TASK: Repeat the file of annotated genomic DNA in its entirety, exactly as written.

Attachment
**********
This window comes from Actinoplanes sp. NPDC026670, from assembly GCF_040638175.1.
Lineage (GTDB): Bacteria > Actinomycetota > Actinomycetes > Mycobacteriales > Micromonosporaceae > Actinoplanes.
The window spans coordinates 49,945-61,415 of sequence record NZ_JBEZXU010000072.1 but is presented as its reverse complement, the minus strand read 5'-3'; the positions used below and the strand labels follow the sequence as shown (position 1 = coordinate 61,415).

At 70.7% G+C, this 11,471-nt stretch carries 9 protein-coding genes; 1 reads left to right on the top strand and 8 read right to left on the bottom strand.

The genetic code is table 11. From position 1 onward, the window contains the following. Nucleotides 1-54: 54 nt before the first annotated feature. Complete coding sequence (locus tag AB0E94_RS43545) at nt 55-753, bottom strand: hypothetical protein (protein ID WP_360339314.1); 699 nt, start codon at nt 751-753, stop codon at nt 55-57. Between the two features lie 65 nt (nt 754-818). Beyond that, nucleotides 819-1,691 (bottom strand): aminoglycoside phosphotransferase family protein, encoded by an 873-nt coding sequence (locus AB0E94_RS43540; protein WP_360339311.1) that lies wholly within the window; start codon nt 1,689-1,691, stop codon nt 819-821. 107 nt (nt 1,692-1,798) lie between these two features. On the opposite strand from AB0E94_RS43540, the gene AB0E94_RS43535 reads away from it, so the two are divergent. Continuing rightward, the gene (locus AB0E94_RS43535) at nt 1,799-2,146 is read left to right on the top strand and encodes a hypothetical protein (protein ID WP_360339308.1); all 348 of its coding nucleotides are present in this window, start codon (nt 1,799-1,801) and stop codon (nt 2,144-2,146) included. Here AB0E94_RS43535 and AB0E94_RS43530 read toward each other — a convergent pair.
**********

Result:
This window comes from Actinoplanes sp. NPDC026670, from assembly GCF_040638175.1.
Lineage (GTDB): Bacteria > Actinomycetota > Actinomycetes > Mycobacteriales > Micromonosporaceae > Actinoplanes.
The window spans coordinates 49,945-61,415 of sequence record NZ_JBEZXU010000072.1 but is presented as its reverse complement, the minus strand read 5'-3'; the positions used below and the strand labels follow the sequence as shown (position 1 = coordinate 61,415).

At 70.7% G+C, this 11,471-nt stretch carries 9 protein-coding genes; 1 reads left to right on the top strand and 8 read right to left on the bottom strand.

The genetic code is table 11. From position 1 onward, the window contains the following. Nucleotides 1-54: 54 nt before the first annotated feature. Complete coding sequence (locus tag AB0E94_RS43545) at nt 55-753, bottom strand: hypothetical protein (protein ID WP_360339314.1); 699 nt, start codon at nt 751-753, stop codon at nt 55-57. Between the two features lie 65 nt (nt 754-818). Beyond that, nucleotides 819-1,691 (bottom strand): aminoglycoside phosphotransferase family protein, encoded by an 873-nt coding sequence (locus AB0E94_RS43540; protein WP_360339311.1) that lies wholly within the window; start codon nt 1,689-1,691, stop codon nt 819-821. 107 nt (nt 1,692-1,798) lie between these two features. On the opposite strand from AB0E94_RS43540, the gene AB0E94_RS43535 reads away from it, so the two are divergent. Continuing rightward, the gene (locus AB0E94_RS43535) at nt 1,799-2,146 is read left to right on the top strand and encodes a hypothetical protein (protein ID WP_360339308.1); all 348 of its coding nucleotides are present in this window, start codon (nt 1,799-1,801) and stop codon (nt 2,144-2,146) included. Here AB0E94_RS43535 and AB0E94_RS43530 read toward each other — a convergent pair.